Personal life

In 1818, Porter married Letitia Breckinridge (1786–1831), the daughter of John Breckinridge (1760–1806),[18] a U.S. Senator from Kentucky from 1801 to 1805, and Attorney General of the United States under Jefferson from 1805 to 1806.[19] Her mother was Mary Hopkins Cabell, of the Cabell political family.[18] Letitia was widowed from her first marriage in 1804, to Alfred William Grayson, who had died in 1810. Grayson, a graduate of Cambridge University, was the son of Senator William Grayson of Virginia. Through her first marriage, she had a son, John Breckinridge Grayson (1806–1862).[20] Together, Peter and Letitia had:

On March 20, 1844, General Porter died in Niagara Falls and was interred in Oakwood Cemetery, along with brother Augustus.


A paddle-steamer named the General Porter was launched in 1834.[22]

His son, Peter A. Porter died in the bloody Battle of Cold Harbor during the American Civil War. His grandson was Peter Augustus Porter (1853–1925), a U.S. Representative from New York and his nephews were Augustus Seymour Porter, a United States Senator from Michigan, and Peter B. Porter, Jr., an Assemblyman and Speaker of the New York State Assembly.

Slave Ownership

In 1820, Porter and his wife Letitia signed an affidavit attesting to the ownership of five enslaved Africans. Their names were recorded as John Caldwell, born 1800; Richard Caldwell, born 1810; Lannia Caldwell, born 1803; Mildred Caldwell, born 1806; and Betsy Gatewood, born 1815. This affidavit appears in the Buffalo Town Proceedings,[23] p. 93, in the collection of the Buffalo History Museum.


Fort Porter, Porter Avenue in Buffalo, Porter Road in Niagara Falls, and Porter Township in Niagara County are all named in honor of Gen. Porter.[24] Porter's letters and papers survive in the library collections of the Buffalo History Museum.[25]

Porter Hall at Buffalo State College was named after Gen. Porter in 1980 but changed to Bengal Hal in July 2020 due to Porter's slave ownership. [26] Similarly, Porter Quadrangle within the Ellicott Complex at the University at Buffalo was named after Porter in 1974 but his name was removed in August 2020 due to Porter's slave ownership.[27]

In 1834, a paddle steamer named the General Porter was launched, on Lake Erie.[22] She sailed out of Buffalo, New York, until 1838, when she was sold to the Royal Navy, which renamed her HMS Toronto. The Royal Navy employed her patrolling Lake Erie, the St Clair River, and the upper Niagara River.


  1. ^ a b c Welles, Albert (1881). History of the Buell Family in England: From the Remotest Times Ascertainable from Our Ancient Histories, and in America, from Town, Parish, Church and Family Records. Illustrated with Portraits and Coat Armorial. New York: Society Library. Retrieved October 27, 2016.
  2. ^ "The Late Col. Porter. Funeral of Col. P.A. Porter Sketch of his Life and Character". The New York Times. June 18, 1864. Retrieved October 21, 2016.
  3. ^ a b c d e f g Bell, William Gardner (March 1, 2001). "Peter Buell Porter". Center Of Military History United States Army. Retrieved October 27, 2016.
  4. ^ Foran, Jack. "The Day They Turned The Falls On: The Invention Of The Universal Electrical Power System". University of Buffalo. Archived from the original on September 20, 2017. Retrieved October 26, 2015.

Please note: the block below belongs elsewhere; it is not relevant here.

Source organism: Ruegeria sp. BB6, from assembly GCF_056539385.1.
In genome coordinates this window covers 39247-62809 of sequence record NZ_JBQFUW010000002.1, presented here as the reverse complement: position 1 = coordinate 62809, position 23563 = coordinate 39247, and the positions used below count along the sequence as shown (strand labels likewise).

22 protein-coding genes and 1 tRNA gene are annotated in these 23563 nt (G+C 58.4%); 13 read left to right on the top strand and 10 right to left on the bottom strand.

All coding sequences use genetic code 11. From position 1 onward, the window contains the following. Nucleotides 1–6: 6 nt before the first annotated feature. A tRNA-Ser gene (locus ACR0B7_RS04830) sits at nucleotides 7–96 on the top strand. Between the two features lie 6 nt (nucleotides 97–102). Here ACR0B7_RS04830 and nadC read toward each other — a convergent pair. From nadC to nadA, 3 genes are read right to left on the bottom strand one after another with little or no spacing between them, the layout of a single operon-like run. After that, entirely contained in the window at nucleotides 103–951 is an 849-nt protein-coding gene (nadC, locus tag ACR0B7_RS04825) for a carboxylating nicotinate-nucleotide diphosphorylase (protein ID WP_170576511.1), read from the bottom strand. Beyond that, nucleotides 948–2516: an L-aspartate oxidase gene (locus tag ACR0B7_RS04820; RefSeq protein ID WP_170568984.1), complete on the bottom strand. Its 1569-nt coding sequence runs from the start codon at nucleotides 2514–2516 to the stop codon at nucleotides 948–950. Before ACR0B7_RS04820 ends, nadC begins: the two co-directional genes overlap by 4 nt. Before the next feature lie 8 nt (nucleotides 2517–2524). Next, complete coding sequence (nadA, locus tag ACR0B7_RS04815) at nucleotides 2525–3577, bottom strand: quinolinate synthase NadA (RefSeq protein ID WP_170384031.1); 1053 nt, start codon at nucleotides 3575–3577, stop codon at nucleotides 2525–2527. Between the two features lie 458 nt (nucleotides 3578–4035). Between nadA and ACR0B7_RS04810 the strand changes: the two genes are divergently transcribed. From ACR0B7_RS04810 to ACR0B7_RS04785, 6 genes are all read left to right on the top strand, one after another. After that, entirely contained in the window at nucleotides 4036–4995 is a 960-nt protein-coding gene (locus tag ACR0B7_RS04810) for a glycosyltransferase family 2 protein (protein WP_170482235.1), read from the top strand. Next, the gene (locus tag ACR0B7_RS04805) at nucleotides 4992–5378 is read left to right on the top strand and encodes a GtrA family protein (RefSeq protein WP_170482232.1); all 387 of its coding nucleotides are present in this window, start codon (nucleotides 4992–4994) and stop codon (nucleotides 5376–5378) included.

5. ^ a b c d Ridler, Jason (2011). "War of 1812". RCGS/HDI/Parks Canada. Archived from the original on February 6, 2017. Retrieved October 27, 2016.
  6. ^ Morris, North, De Witt, Eddy, Porter and Cooper ceased to be Commissioners when the Legislature appointed a new Commission consisting of Clinton, Van Rensselaer, Ellicott, Holley and Young.
  7. ^ Bernstein, Peter L. (2005)
  8. ^ Koeppel, Gerard (2009)
  9. ^ Elting, John R. (1991). Amateurs, to Arms! A Military History of the War of 1812. Algonquin Books of Chapel Hill. pp. 51. ISBN 0-306-80653-3.
  10. ^ “Lossing's War of 1812: Lossing’s Pictorial Field Book of the War of 1812" by Benson Lossing Chapter XXVIII.
  11. ^ “Harper's Magazine, Volume 27" by Making of America Project Page.608-609.
  12. ^ "Dispatches from the War of 1812 "Guerrillas in a Thrilla: The Battle of Chippawa, Part 2"". History Of Buffalo. June 26, 2022. Retrieved June 26, 2022.
  14. ^ "The War of 1812: A Complete Chronology with Biographies of 63 General Officers" by Bud Hannings Pages.230.
  16. ^ Grande, Dr. Joseph A.; LaChiusa, Chuck. "Peter B. Porter". The Courier-Express: Buffalo Architecture and History. Retrieved October 27, 2016.
  17. ^ Google Books: Abridgment of the Debates of Congress, from 1789 to 1856 page 585
  18. ^ a b BRECKINRIDGE, John – Biographical Information. Retrieved on October 19, 2011.
  19. ^ Index to Politicians: Breckinridge. The Political Graveyard. Retrieved on October 19, 2011.
  20. ^ The Cabells and their kin: A ... – Alexander Brown – Internet Archive. (July 19, 2007). Retrieved on October 19, 2011.
  21. ^ "Elizabeth Lewis Porter - Oakwood Cemetery". Oakwood Cemetery Inc. Retrieved October 27, 2016.
  22. ^ a b "GENERAL PORTER; 1834; Steamer; AMERICAN". Great Lakes Maritime Database. Archived from the original on October 6, 2014.
  23. ^ "Buffalo Town Proceedings, 1814-1837". Retrieved January 4, 2024.
  24. ^ "Peter B. Porter".
  25. ^ "Guide to the Microfilm Edition of the Peter B. Porter Papers". Retrieved January 4, 2024.
  26. ^ "Porter name coming off residence hall at Buffalo State". WIVB. July 31, 2020. Retrieved August 1, 2020.
  27. ^ David J. Hill (August 3, 2020). "UB to remove names of Millard Fillmore, James O. Putnam, Peter B. Porter". Retrieved January 11, 2021.

Further reading